My Name Is Martin Shears.There is an implied period at the end of that statement. Maybe even an exclamation point. But as the narrative moves forward the resolve it once had begins to falter. That implied exclamation point becomes an implied period, and that implied period becomes, at last, an implied question mark.
(My Name Is Martin Shears…?)
Martin Shears identity is always in doubt. His thoughts and image are in flux. From the very outset the cover, which bears Martin Shears portrait, is not even a constant. As every copy has a different image adorning it, each hand drawn by White in varying colors and styles. Making it so that every buyer is given there own, unique, image to identify with as Martin Shears. But one which is never be repeated. Never replicated.
From his presence on the cover forward Shears identity is never cemented for the reader. He has no defining traits, his hair, nose, and clothes all conspire panel by panel to make it impossible to nail him down. His thoughts are purposefully muddled and obscured by Whites choice to place them within his messy linework, overlaying them on top of Shears head and making them almost unreadable as they blend together into one single mass. White forces you to strain yourself to read Shears thoughts, and even then your efforts are largely unrewarded, as there is little information to glean from them.
White takes this purposeful confusion even further than merely knowing what Martin Shears is supposed to look like and think though. Shears own narrative isn't even allowed to stay consistent for each reader; as there exists four different versions of My Name Is Martin Shears each with added and subtracted pages and scenes that are placed in differing order, so that not even the pages sequencing rings true. Mixing the non-linear narrative into four distinct versions creates a near infinite number of iterations in practice though, creating, like each cover, a singular Martin Shear for each reader. One that is unlikely to be read by anyone they know. Like Chris Ware’s Building Stories the narrative you are given is the one that you pick out of the stack. This randomness simply becomes another form of subterfuge in trying to identify the man named Martin Shear. There is no “true” Martin Shear though, but simply the one you are holding in your hand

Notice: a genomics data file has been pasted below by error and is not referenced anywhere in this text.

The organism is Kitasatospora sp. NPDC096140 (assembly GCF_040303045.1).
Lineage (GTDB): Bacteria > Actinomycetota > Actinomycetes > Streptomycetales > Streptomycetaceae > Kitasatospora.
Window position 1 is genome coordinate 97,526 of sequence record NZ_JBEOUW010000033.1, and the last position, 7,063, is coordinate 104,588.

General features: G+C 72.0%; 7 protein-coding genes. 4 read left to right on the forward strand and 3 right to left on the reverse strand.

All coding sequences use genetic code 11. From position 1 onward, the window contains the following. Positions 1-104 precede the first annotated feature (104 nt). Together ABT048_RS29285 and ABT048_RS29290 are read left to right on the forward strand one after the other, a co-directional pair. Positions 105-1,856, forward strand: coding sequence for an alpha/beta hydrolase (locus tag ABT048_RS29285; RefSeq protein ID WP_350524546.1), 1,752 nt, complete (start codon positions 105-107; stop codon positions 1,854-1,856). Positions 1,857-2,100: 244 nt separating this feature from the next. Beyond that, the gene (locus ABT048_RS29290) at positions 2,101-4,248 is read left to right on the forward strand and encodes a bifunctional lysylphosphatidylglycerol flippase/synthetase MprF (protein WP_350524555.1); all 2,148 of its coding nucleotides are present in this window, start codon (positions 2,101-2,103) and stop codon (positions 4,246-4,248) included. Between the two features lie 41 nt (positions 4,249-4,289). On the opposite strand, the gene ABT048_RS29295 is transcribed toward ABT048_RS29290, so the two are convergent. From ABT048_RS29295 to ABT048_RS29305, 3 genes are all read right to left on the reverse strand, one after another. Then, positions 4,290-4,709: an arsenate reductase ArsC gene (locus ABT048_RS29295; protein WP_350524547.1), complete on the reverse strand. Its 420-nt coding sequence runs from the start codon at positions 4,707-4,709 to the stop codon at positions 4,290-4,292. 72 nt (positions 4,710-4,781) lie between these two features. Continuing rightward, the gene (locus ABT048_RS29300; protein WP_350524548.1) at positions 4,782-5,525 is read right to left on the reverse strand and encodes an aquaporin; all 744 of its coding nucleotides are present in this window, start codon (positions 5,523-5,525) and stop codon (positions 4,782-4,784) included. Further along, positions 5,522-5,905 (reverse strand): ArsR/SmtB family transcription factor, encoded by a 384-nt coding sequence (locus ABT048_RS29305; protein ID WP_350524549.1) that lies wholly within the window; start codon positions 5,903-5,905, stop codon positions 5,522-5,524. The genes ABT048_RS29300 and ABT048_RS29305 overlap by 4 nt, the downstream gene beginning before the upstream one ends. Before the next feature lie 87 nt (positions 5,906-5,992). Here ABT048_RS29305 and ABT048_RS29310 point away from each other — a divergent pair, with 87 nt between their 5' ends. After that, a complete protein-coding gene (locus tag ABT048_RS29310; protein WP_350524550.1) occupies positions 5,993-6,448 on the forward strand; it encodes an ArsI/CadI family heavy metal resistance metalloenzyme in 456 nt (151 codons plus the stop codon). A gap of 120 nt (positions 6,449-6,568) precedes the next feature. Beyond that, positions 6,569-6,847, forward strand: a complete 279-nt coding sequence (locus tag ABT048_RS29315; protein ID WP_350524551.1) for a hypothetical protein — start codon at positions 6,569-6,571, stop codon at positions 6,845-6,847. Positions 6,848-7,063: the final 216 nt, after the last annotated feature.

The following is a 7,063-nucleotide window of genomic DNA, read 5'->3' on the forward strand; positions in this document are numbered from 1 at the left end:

This all culminates in the stories final page, not the final page of the comic, but the back cover which all but cements this fog. Depicting a piece of white paper sitting on top of a desk with the words Martin Shear scrawled across it. The name is repeated sixteen times, but following the third line the name begins to mutate. Letters morph or are dropped at random and the name being written becomes as cloudy as the narrative, until it ultimately turns into something with no bearing to the one which adorned the top of the page.
My Name Is Martin Shears is narrative game of Telephone, with every reader receiving their own prompt and answer.
Andrew Whites Tumbler can be found here.